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Don't drill in Gulf of Mexico, beach cities agree

INDIAN ROCKS BEACH — Pinellas County's beach communities voiced strong opposition last week to any oil drilling within state-controlled waters of the Gulf of Mexico.

"Offshore drilling spills are a significant threat to the beaches," beach officials said in a resolution passed by 10 of the 11 members of the Barrier Islands Governmental Council, or BIG-C.

The resolution opposes any attempt by the Legislature to allow offshore oil drilling in "any of the waters" within state jurisdiction — an area that extends 10 miles into the Gulf of Mexico.

The representative of Belleair Beach abstained because the City Council has not taken a position. The issue is on Monday's council agenda, though, and is expected to pass. If that happens, the city's name will be added to the resolution.

"We want to build a network of support around the state," said Bill Smith, an Indian Shores council member who heads the BIG-C's subcommittee on oil drilling in the gulf.

The resolution urges "all elected officials" to join in the opposition to offshore drilling, which the group said "would have a negligible effect on gas prices and our country's dependence on foreign oil."

Smith said the committee has been closely following an oil spill from an oil rig off the coast of Australia. The spill, which began in August, has contaminated an estimated 6,000 square miles and continues to leak an estimated 400 barrels a day.

The spill is considered the worst since drilling began off Australia about 40 years ago, he said.

Technologies used to try to stop and clean up the spilled oil are the same as those proposed for use in Florida waters, according to the BIG-C.

A 1993 oil spill after a boat collision at the mouth of Tampa Bay resulted in more than 300,000 gallons of oil contaminating Pinellas County beaches. That spill, according to the BIG-C, resulted in a 45 percent drop in tourism and a $5 billion loss over the next two years.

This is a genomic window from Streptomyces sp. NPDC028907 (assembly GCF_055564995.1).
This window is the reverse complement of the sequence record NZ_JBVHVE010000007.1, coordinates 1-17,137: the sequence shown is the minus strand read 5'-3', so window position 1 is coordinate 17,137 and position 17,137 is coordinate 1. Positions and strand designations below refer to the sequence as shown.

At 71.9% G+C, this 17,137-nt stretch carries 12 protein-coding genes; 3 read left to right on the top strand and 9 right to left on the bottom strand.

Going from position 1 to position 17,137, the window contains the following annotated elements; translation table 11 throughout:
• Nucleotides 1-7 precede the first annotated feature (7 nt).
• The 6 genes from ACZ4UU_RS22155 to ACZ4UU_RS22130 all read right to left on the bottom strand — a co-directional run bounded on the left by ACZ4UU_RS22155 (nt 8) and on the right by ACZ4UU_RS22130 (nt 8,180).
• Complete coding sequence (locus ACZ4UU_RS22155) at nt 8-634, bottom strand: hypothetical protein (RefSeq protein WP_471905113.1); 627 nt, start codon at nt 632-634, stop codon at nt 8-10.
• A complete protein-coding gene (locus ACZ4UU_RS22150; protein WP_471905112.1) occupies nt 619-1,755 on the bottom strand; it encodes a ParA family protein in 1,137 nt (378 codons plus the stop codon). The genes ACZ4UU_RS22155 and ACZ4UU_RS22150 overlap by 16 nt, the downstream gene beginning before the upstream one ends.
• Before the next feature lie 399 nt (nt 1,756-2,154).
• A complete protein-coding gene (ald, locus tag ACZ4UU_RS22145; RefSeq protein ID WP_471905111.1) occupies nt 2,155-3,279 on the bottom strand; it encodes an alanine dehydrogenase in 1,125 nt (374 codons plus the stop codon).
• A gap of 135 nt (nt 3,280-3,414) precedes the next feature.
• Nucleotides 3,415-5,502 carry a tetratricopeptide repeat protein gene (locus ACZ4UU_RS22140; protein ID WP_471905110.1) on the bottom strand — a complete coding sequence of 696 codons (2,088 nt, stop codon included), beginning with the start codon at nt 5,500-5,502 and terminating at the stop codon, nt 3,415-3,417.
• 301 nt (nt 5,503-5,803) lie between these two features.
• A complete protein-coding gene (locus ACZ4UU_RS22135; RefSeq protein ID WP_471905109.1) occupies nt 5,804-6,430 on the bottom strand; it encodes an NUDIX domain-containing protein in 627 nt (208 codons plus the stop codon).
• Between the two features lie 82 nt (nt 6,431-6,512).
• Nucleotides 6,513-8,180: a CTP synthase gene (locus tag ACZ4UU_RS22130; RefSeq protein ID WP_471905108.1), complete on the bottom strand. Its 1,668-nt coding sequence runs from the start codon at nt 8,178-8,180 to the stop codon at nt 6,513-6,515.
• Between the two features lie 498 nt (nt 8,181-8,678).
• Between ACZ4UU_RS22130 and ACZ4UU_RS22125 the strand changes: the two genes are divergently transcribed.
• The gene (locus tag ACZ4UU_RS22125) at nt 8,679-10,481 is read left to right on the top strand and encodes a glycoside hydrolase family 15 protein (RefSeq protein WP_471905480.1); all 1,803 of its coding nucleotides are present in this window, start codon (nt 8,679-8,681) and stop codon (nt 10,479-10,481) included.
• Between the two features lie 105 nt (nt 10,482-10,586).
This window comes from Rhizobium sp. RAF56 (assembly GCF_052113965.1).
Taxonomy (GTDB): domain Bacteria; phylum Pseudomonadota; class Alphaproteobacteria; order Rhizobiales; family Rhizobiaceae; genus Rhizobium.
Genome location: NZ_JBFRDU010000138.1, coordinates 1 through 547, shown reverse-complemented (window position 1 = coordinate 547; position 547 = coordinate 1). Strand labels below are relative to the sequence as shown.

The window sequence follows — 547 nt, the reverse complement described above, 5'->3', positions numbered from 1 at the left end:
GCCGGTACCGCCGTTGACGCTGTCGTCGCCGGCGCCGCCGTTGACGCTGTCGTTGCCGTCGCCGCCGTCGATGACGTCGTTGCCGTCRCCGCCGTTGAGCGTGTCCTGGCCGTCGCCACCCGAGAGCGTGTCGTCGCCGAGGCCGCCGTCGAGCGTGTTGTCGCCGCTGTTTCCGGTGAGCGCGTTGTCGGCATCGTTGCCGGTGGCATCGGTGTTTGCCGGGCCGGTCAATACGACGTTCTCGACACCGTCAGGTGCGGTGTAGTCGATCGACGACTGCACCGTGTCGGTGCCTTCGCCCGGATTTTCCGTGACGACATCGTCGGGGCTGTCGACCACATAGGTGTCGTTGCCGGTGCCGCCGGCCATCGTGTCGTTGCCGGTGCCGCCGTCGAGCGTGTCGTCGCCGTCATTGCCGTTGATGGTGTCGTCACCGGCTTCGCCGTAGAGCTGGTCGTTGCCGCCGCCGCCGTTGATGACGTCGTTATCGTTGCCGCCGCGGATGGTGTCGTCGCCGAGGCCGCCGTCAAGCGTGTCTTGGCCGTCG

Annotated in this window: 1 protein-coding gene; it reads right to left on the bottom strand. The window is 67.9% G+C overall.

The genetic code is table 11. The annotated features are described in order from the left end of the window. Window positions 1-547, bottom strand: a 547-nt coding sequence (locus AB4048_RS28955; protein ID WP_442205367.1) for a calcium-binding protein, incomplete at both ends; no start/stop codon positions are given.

Tourism contributes $6.6 billion annually to Pinellas County's economy and $60 billion annually to the state.

The group also pointed to the "hundreds" of oil rigs damaged or destroyed by Hurricanes Katrina and Rita in 2005, resulting in spillage of nearly 750,000 gallons of petroleum products into the Gulf of Mexico.

The BIG-C's resolution noted "a well-organized and well-funded effort" by lobbyists for the oil industry "to convince Florida legislators, elected officials and citizens of the economic benefits and safety" of offshore oil drilling.

In light of support from some legislators and statements by Gov. Charlie Crist that offshore oil drilling is something "worth considering," the BIG-C is concerned that state officials will ignore the potential negative impact of drilling to coastal lands and waters as well as the tourism industry.

Beach officials say those negative impacts could include deposits of drilling mud containing heavy metals such as mercury.

"Despite technological advances in oil rig drilling technology, there is no positive assurance that catastrophic damage to our coastline, beaches, plant and fish life can be avoided," the BIG-C resolution says.

Don't drill in Gulf of Mexico, beach cities agree 10/03/09 [Last modified: Saturday, October 3, 2009 4:30am]
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